Editor’s note: This post contains affiliate links. I earn an affiliate commission if you make a purchase through the link. I only recommend products and services that I love and have used myself.
Teaching, in general, was never really part of my initial plan. Early on, I had thought my blog posts were already teaching people things and that was good enough. However, since teaching the Blogging For Fun and Profit Course and Effective Strategies For Social Media Course at Sheridan College and teaching group fitness classes
The trend probably happened even before I started my business, but what I’ve noticed over the past couple of years is that more and more small business owners are running workshops as part of their business. Not only that
After facilitating and attending several workshops in the past couple of years, I thought it might be helpful for me to share some tips on how to run a successful workshop. In my opinion, they can be a lot of work, but they are worth giving it a try or two. Even though I’m a service-based
1. Think about the amount of money you are spending to run the workshop.
People give free workshops all the time, which is completely fine. However, if you have to pay to use the facility and if you need supplies, you should look into charging a fee. Coworking
2. At the bare minimum offer coffee, tea, and water.
As much as I could care less about hosting dinner parties when it comes to running workshops, I try to be the facilitator with the “
You wouldn’t want them to be hangry during your workshop because being hangry can result in not really paying attention or getting the best experience out of your workshop. So with my workshops, I would always make sure I had some sort of food available. Going back to the first point, look into asking local businesses to donate food, coffee, drinks, snacks, etc. You don’t know if you don’t ask. Don’t forget to mention them at the workshop and promote them on social media.
3. In addition to promoting your event prior to the start date, also promote during and after.
I’ll often ask the attendees to promote the workshop on their social media as well for additional exposure. Take photos as the workshop is happening. This can be used to promote future workshops.
4. Depending on the subject matter, the workshop itself can be hands-on.
However, if you’re teaching something that isn’t, try to get the participants involved through group discussion or activities so that they are actively learning. Make them feel comfortable asking questions. The goal is to create a safe, learning environment for everyone.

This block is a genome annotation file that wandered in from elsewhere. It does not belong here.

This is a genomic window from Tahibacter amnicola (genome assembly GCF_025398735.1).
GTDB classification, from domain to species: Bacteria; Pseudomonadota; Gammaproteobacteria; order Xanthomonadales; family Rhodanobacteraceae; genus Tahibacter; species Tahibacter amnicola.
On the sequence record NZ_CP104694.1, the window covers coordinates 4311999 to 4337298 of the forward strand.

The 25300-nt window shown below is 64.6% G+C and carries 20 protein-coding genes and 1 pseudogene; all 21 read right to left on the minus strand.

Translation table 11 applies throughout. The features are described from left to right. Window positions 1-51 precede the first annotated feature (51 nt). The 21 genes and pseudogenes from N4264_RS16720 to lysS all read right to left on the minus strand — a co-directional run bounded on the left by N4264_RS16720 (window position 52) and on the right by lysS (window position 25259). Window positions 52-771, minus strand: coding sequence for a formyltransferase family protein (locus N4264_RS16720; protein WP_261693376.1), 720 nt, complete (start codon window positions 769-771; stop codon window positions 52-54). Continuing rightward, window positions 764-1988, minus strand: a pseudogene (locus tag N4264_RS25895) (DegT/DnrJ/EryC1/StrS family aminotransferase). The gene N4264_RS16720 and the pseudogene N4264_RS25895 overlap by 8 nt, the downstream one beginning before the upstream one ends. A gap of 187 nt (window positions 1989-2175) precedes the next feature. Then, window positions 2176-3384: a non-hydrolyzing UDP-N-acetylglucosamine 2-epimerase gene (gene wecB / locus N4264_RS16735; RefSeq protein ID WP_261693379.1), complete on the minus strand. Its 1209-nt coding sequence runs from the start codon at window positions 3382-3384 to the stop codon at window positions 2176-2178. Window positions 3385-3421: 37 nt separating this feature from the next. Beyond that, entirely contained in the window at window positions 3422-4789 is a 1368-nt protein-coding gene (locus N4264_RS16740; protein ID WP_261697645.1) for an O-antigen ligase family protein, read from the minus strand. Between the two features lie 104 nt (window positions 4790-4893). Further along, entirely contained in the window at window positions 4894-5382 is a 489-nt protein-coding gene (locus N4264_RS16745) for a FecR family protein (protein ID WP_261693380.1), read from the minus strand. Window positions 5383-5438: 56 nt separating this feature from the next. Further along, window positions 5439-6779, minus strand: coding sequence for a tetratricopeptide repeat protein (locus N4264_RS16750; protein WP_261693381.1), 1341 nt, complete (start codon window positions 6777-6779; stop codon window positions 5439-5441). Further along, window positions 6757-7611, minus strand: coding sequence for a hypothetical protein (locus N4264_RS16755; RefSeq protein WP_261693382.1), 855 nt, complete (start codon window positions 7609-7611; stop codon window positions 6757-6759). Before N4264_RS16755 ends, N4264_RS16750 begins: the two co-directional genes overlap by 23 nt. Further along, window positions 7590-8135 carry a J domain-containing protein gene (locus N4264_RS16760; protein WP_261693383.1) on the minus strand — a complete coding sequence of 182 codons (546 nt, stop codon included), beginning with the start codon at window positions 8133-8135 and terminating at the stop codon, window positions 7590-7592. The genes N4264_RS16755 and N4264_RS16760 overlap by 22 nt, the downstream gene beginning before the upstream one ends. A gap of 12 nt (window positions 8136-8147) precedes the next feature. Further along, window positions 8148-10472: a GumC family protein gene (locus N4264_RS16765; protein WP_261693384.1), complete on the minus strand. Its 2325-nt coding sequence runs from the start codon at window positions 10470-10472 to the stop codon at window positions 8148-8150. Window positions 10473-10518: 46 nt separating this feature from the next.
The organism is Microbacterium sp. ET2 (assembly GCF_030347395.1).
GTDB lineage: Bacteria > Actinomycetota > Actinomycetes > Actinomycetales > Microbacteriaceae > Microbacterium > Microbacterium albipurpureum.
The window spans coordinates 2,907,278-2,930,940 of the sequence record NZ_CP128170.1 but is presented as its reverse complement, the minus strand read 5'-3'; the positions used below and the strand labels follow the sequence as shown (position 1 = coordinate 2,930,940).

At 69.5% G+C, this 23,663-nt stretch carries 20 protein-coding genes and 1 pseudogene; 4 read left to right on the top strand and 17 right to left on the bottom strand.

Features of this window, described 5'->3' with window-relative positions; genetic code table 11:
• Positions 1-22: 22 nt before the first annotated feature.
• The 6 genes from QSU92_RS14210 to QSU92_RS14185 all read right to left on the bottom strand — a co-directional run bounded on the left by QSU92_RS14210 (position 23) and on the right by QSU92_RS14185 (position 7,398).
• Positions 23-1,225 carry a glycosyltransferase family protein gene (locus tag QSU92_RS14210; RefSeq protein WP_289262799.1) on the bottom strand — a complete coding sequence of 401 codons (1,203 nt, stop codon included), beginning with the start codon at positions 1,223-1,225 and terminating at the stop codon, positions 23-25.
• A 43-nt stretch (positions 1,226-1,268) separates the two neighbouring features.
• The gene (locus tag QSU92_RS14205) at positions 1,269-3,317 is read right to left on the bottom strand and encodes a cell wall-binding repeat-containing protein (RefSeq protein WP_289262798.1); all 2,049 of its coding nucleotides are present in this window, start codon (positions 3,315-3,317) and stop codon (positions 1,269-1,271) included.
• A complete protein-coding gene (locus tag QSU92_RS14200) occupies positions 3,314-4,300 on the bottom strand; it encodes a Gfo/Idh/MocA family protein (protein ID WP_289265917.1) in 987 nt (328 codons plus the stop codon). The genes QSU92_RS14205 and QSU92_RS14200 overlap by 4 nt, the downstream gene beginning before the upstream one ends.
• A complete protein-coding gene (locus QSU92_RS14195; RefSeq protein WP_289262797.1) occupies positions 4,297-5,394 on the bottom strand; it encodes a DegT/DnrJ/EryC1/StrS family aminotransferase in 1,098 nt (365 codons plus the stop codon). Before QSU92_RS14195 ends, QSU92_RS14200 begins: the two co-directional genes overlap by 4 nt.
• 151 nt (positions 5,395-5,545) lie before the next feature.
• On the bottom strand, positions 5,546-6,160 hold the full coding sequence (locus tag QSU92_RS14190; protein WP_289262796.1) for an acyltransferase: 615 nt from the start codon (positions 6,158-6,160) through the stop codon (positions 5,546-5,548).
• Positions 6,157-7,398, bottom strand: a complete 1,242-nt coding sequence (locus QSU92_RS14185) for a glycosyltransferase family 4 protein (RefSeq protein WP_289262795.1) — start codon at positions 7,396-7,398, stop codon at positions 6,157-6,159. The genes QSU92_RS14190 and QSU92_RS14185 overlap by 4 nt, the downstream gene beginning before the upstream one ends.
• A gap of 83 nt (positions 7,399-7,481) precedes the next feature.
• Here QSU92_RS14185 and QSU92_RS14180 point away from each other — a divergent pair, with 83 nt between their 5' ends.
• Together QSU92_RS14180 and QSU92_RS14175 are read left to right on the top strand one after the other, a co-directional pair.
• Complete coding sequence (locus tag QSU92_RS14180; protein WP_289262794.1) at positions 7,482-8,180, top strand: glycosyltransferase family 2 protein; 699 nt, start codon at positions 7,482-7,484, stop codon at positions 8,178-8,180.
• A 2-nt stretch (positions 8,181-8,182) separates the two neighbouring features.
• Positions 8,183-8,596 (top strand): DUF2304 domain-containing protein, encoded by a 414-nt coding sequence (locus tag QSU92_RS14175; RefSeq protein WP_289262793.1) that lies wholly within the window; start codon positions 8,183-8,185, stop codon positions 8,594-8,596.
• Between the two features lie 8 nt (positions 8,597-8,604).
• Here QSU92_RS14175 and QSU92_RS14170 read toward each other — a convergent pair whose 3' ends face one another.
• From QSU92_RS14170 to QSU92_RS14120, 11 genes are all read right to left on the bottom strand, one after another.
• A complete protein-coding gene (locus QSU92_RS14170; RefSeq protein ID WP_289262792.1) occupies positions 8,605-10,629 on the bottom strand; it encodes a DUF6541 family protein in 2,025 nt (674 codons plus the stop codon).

5. Let them know ahead of time that they will receive a copy of the material.
It prevents them from frantically trying to copy every single piece of information on each slide or taking pictures of every slide. This helps them to focus more on the actual subject being presented.
6. Allow time for networking.
I’m not very good with going to events where it’s just casual networking. I actually feel quite awkward at them and have become quite selective as to which ones I attend. I know I mentioned this once, but I’ll mention it again – I actually prefer having a learning component involved – whether it’s workshop or panel related. I see workshops as being a great combination of learning and connecting with others.
7. Remember that you are running a business.
So it’s completely okay to promote a product/service you have but make sure to give your attendees a special rate. If you would rather not, offer them a 15 – 30 min consult instead. Acuity is my
8. I know it is easier said than done, but try not to obsess too much about having a sold-out workshop.
Sometimes smaller is better and people may feel more comfortable learning and
It’s also important to note that the numbers could also depend on the date and time and the subject matter itself.
If you’re going to have them as part of your workshop – I would try to avoid overloading the slide with too much text. Include graphics and images to break the information up.
If you must present them with a lot of information, do it across several slides. Bring one point up at a time. Try not to overwhelm your audience with too much information all at once.
10. I know a few people who can present on the fly, but I highly recommend practicing a few times, especially if it is your first time running a workshop.
Or at least create an outline/ jot down some things you’d like to cover in the workshop. It will help with your confidence in delivering the material.
11. Don’t be afraid to ask for help!
Have someone there to take pictures or help set up so you have one less thing to worry about. Ask a business friend or two to attend. Sometimes seeing a familiar face can also help put your mind at ease.
If I Had To Choose Just 3 Tips They Would Be:
- Factor in the costs
- Focus more on the delivery/information for the workshop vs the number of attendees
- Think about what you can offer after the workshop